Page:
Film and TV

Now Showing: The Week's Art Options

Far North & Outer Space. Far North & Outer Space, now at Goodwin Fine Art, features new work by Beau Carey and Lanny DeVuono, both of whom create contemporary paintings based obliquely on views of the landscape. Many of the Careys are snow scenes and were inspired by a National Park Service artist-residency he did in a cabin at the base of Denali in Alaska. Carey is interested in mashing up styles, and his paintings are typically hybrids of landscapes and color-field abstractions. To say that the DeVuono paintings provide the perfect complement to the Careys would be an understatement, as she, too, blends straight representation with color-field abstraction. DeVuono's views are hypothetical scenes of Mars, and she notes their similarity to the views of the Southwest. Most have two elements — a very complex gray-tone detail of the Martian landscape and a dreamy color field meant to convey the planet's atmosphere. Through November 1 at Goodwin Fine Art, 1255 Delaware Street, 303-573-1255, Reviewed September 18.

Kevin O'Connell, Lucas Foglia and William Lamson. Contemporary Western art is the setup for two impressive solos, Kevin O'Connell: Memories of Water and Lucas Foglia: Frontcountry, both at Robischon Gallery. A third solo there, William Lamson: Automatic, is set in a landscape that looks Western but is in fact in South America. Without question, O'Connell is one of the most important contemporary photographers in Colorado and is best known for his moody and often tiny photos of the plains. In this recent series of large works, he examines the problems of water shortage through a trip from the Great Plains to the Pacific Northwest. For Frontcountry, Foglia spent seven years traveling in the rural West, visiting some of the most isolated communities in the country. His photos of the residents and the desolate areas in which they live reveal a tremendous sense of intimacy. Lamson's Automatic intelligently deconstructs the modernist ethos of automatism, with a wind-powered contraption — rather than an artist — making unintentional marks. Through November 1 at Robischon Gallery, 1740 Wazee Street, 303-298-7788, Reviewed October 23.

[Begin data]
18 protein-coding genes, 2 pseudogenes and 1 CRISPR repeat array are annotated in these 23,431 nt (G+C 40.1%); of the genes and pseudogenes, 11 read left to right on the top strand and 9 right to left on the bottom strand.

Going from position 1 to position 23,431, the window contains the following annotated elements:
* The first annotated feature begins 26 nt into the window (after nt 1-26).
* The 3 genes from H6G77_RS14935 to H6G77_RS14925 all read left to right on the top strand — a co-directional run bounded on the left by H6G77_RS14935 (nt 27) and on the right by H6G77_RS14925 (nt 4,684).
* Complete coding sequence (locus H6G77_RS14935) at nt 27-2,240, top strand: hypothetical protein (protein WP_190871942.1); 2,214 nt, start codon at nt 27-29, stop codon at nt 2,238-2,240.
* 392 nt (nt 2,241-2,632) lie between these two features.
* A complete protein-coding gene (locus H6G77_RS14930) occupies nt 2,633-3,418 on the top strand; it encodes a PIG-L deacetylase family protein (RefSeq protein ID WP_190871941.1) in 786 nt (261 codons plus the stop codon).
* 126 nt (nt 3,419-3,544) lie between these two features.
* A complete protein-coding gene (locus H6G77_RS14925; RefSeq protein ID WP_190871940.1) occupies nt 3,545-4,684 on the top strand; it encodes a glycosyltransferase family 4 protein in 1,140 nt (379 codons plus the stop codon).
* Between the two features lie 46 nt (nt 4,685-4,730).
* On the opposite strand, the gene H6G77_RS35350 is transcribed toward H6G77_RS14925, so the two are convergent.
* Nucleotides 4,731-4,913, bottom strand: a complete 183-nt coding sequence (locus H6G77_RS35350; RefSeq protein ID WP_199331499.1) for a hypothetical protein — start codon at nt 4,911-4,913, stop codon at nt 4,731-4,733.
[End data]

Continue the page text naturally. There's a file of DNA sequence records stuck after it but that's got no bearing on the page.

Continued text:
New Topographies. This small, photo-based group show at the Colorado Photographic Arts Center takes up the theme of contemporary landscape art with a Western edge. New Topographies zeroes in on three photographers — Amelia Carley, Zoe Childerley and Sonja Hinrichsen — all of whom use Colorado as their unifying theme, and each of whom refers to installation art. Carley's work, from her "Rexford Mine Fire" series, is made up of a selection of objects — a photo mural, works on paper, a freestanding sign — that purportedly document a historic event but actually tell a made-up story. Taking over the long wall is a fragment of Childerley's installation, "The Land of Milk and Honey," which includes drawings and photos from the artist's time spent with the country folk who live around Walsenburg. Finally, there are the well-known photos by Hinrichsen from her famous "Snow Drawings at Catamount Lake" series, in which she captures gigantic abstract drawings that were created by volunteers under her direction. They're incredible. Through November 15 at the Colorado Photographic Arts Center, 1513 Boulder Street, 303-837-1341, Reviewed October 23.

Unbound: Sculpture in the Field. Since the Arvada Center sits on a very large site, exhibitions manager Collin Parson and assistant curator Kristen Bueb decided recently to use a small part of it – a seventeen-acre field just to the south of the complex – as a xeric sculpture garden. Parson and Bueb invited Cynthia Madden Leitner of the Museum of Outdoor Arts in Englewood to partner with the center in the effort. MOA has made a specialty of placing large pieces of sculpture in various spots around metro Denver, and that technical expertise was very desirable. The group put together a list of sculptors they wanted to include, and the final roster of fifteen artists was established, with most being represented by two pieces. The participating artists, all of whom live in Colorado and work in abstraction or conceptual abstraction, are Vanessa Clarke, Emmett Culligan, John Ferguson, Erick Johnson, Andy Libertone, Nancy Lovendahl, Robert Mangold, Patrick Marold, David Mazza, Andy Miller, Charles Parson, Carl Reed, Joe Riché, Kevin Robb and Bill Vielehr. Through September 30, 2015, at the Arvada Center, 6901 Wadsworth Boulevard, 720-898-7200, Reviewed July 10.

KEEP WESTWORD FREE... Since we started Westword, it has been defined as the free, independent voice of Denver, and we'd like to keep it that way. With local media under siege, it's more important than ever for us to rally support behind funding our local journalism. You can help by participating in our "I Support" program, allowing us to keep offering readers access to our incisive coverage of local news, food and culture with no paywalls.
Michael Paglia is an art historian and writer whose columns have appeared in Westword since 1995; his essays on the visual arts have also been published in national periodicals including Art News, Architecture, Art Ltd., Modernism, Art & Auction and Sculpture Magazine. He taught art history at the University of Colorado Denver.
Contact: Michael Paglia